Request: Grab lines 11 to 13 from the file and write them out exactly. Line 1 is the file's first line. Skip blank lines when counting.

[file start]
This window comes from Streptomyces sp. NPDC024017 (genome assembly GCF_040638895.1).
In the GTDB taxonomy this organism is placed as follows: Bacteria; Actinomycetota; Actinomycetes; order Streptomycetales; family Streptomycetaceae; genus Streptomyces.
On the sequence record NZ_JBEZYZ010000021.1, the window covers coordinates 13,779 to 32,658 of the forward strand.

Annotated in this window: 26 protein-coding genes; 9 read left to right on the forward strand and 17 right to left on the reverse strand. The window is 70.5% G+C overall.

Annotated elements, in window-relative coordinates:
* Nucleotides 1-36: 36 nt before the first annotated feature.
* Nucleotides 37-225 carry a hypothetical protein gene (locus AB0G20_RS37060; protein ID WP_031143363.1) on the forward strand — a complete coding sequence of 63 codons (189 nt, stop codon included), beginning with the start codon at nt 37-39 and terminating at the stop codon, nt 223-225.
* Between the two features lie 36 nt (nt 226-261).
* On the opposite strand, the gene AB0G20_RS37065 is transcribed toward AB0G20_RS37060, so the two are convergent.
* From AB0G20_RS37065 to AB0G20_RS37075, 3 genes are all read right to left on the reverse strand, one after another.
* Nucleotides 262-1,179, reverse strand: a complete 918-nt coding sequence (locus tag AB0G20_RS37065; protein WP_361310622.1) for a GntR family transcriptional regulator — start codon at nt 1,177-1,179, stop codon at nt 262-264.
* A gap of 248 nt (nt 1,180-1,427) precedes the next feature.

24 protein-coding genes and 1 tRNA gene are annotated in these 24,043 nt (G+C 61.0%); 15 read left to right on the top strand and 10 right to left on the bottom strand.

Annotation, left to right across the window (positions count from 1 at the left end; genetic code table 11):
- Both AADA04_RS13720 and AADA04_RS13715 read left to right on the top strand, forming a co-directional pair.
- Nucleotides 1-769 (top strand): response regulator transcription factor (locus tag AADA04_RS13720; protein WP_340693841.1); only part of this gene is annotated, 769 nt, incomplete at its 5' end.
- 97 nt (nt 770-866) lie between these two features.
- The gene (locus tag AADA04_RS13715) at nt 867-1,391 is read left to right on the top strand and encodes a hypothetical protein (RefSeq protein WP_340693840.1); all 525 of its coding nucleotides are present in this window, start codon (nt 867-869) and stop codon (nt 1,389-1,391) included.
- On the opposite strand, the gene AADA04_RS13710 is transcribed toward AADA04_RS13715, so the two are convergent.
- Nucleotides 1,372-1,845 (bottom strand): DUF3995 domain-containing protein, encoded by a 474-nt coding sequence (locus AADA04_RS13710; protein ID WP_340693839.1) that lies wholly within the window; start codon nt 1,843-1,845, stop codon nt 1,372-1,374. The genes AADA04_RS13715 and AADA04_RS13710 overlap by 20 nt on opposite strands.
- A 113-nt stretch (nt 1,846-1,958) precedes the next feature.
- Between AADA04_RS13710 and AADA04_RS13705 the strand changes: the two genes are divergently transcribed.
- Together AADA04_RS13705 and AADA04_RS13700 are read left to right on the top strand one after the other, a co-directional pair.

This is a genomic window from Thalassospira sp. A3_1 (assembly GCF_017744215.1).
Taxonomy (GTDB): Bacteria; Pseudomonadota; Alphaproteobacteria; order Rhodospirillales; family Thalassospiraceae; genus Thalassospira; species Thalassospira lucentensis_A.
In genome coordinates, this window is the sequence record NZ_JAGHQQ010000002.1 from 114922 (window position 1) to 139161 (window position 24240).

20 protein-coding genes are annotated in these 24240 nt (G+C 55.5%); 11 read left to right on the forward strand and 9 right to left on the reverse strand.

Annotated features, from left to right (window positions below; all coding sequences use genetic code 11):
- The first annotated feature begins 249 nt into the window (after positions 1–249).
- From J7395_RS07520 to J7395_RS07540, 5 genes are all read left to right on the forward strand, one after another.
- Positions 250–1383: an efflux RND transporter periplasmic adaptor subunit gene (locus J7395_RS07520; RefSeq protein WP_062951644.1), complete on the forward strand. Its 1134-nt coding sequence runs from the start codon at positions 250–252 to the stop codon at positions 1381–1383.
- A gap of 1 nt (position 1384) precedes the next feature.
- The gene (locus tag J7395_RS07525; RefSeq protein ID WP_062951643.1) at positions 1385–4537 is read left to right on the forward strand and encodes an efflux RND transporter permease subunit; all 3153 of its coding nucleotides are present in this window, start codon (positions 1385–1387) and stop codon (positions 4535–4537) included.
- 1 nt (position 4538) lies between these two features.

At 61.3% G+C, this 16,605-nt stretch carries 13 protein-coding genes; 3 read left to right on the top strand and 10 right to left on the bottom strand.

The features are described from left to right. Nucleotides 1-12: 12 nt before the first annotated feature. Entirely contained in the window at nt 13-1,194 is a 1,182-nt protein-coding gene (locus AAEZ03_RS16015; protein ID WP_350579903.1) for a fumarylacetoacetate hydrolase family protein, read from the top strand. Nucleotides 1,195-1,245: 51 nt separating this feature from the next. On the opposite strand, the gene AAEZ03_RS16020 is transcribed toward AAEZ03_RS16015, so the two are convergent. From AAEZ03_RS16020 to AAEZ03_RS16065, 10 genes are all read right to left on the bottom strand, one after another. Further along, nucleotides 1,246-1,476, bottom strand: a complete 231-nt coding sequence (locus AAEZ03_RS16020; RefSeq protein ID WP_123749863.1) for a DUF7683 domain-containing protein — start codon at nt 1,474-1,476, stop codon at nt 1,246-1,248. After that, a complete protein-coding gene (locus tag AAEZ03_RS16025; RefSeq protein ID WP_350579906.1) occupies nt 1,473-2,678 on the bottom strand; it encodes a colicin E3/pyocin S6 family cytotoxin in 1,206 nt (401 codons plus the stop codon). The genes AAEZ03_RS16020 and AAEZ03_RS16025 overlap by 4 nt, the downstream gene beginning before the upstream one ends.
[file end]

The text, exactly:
* Nucleotides 262-1,179, reverse strand: a complete 918-nt coding sequence (locus tag AB0G20_RS37065; protein WP_361310622.1) for a GntR family transcriptional regulator — start codon at nt 1,177-1,179, stop codon at nt 262-264.
* A gap of 248 nt (nt 1,180-1,427) precedes the next feature.

24 protein-coding genes and 1 tRNA gene are annotated in these 24,043 nt (G+C 61.0%); 15 read left to right on the top strand and 10 right to left on the bottom strand.